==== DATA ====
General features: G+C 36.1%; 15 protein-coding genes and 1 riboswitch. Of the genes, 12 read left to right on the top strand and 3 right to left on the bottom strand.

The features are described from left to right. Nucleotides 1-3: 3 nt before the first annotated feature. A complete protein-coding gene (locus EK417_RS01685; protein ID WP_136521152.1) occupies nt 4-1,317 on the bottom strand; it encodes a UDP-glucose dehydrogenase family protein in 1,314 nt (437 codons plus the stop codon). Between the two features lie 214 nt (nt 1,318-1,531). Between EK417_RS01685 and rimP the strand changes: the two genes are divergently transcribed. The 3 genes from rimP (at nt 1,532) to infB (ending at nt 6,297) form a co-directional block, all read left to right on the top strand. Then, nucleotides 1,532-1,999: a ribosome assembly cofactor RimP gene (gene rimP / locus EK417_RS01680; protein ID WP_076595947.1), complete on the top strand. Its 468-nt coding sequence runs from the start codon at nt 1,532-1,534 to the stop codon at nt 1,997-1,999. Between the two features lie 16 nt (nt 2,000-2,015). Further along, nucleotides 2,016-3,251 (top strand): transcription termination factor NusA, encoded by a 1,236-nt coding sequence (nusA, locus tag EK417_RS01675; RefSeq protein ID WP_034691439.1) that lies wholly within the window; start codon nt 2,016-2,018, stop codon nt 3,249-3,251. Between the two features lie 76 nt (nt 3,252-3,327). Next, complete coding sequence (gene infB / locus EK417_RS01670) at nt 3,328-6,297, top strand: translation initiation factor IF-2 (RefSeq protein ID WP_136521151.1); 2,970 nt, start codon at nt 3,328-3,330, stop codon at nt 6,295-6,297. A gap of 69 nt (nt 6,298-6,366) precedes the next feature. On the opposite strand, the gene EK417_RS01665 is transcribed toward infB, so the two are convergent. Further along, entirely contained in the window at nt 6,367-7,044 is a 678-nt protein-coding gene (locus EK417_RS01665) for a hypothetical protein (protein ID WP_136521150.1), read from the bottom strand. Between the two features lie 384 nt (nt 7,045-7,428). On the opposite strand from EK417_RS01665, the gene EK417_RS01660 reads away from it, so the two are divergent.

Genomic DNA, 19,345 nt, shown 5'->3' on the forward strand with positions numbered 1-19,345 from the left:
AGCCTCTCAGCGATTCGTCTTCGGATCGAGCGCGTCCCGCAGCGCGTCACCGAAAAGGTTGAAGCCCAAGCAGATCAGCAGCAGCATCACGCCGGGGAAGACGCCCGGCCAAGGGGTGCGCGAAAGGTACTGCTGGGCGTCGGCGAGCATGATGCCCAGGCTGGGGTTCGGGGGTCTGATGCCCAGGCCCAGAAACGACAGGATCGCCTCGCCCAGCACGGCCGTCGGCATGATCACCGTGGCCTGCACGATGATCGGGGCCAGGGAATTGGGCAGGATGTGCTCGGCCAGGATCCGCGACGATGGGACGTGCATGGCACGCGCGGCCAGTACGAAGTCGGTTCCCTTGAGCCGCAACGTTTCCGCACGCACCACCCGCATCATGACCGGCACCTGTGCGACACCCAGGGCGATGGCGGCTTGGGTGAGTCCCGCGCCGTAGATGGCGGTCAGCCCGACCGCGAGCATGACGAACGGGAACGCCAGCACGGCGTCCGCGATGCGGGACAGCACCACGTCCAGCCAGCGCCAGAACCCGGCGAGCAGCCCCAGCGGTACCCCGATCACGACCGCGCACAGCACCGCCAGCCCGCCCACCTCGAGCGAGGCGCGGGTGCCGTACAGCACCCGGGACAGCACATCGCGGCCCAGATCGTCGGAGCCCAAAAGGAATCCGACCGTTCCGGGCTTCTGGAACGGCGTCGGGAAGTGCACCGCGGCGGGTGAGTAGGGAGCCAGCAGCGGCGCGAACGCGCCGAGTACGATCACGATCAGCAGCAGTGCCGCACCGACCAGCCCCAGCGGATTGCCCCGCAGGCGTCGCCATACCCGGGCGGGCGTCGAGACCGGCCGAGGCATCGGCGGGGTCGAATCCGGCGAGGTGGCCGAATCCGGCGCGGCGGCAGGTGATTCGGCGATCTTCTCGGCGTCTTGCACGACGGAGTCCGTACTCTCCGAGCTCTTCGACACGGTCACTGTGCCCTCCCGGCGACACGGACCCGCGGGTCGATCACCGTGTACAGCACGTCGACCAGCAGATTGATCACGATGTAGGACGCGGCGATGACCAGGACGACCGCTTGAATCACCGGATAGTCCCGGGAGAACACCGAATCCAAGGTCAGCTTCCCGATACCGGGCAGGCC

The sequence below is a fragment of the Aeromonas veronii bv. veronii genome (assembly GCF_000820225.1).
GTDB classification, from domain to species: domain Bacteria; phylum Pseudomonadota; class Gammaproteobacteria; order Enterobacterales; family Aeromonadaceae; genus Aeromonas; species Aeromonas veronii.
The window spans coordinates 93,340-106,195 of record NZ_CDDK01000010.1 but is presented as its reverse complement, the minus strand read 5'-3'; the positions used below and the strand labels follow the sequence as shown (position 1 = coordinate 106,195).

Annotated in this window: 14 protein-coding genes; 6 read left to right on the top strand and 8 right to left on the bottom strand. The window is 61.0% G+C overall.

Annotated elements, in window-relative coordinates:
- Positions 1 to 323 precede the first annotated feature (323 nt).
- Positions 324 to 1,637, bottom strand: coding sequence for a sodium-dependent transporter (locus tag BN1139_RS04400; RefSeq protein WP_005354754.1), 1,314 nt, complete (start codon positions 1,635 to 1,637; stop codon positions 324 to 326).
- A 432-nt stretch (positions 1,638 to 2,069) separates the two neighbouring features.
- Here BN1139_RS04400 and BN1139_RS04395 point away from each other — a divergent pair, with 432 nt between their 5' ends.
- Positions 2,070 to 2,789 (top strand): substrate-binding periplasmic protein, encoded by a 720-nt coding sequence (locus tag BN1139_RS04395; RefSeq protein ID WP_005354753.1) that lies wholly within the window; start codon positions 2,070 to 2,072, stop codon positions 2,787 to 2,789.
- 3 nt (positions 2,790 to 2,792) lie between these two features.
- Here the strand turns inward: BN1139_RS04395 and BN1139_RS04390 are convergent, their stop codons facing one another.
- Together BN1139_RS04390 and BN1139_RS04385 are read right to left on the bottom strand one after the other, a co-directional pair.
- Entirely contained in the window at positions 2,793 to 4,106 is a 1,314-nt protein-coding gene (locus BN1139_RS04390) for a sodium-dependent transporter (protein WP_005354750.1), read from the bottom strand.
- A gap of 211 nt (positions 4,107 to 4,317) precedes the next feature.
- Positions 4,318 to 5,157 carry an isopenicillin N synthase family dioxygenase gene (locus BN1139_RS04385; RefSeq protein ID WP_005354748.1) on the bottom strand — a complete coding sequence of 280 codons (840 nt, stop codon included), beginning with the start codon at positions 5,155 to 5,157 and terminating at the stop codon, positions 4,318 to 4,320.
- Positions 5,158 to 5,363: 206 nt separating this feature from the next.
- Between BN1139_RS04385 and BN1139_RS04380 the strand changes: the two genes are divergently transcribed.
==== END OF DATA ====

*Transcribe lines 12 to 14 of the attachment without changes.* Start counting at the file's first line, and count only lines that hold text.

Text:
- A 432-nt stretch (positions 1,638 to 2,069) separates the two neighbouring features.
- Here BN1139_RS04400 and BN1139_RS04395 point away from each other — a divergent pair, with 432 nt between their 5' ends.
- Positions 2,070 to 2,789 (top strand): substrate-binding periplasmic protein, encoded by a 720-nt coding sequence (locus tag BN1139_RS04395; RefSeq protein ID WP_005354753.1) that lies wholly within the window; start codon positions 2,070 to 2,072, stop codon positions 2,787 to 2,789.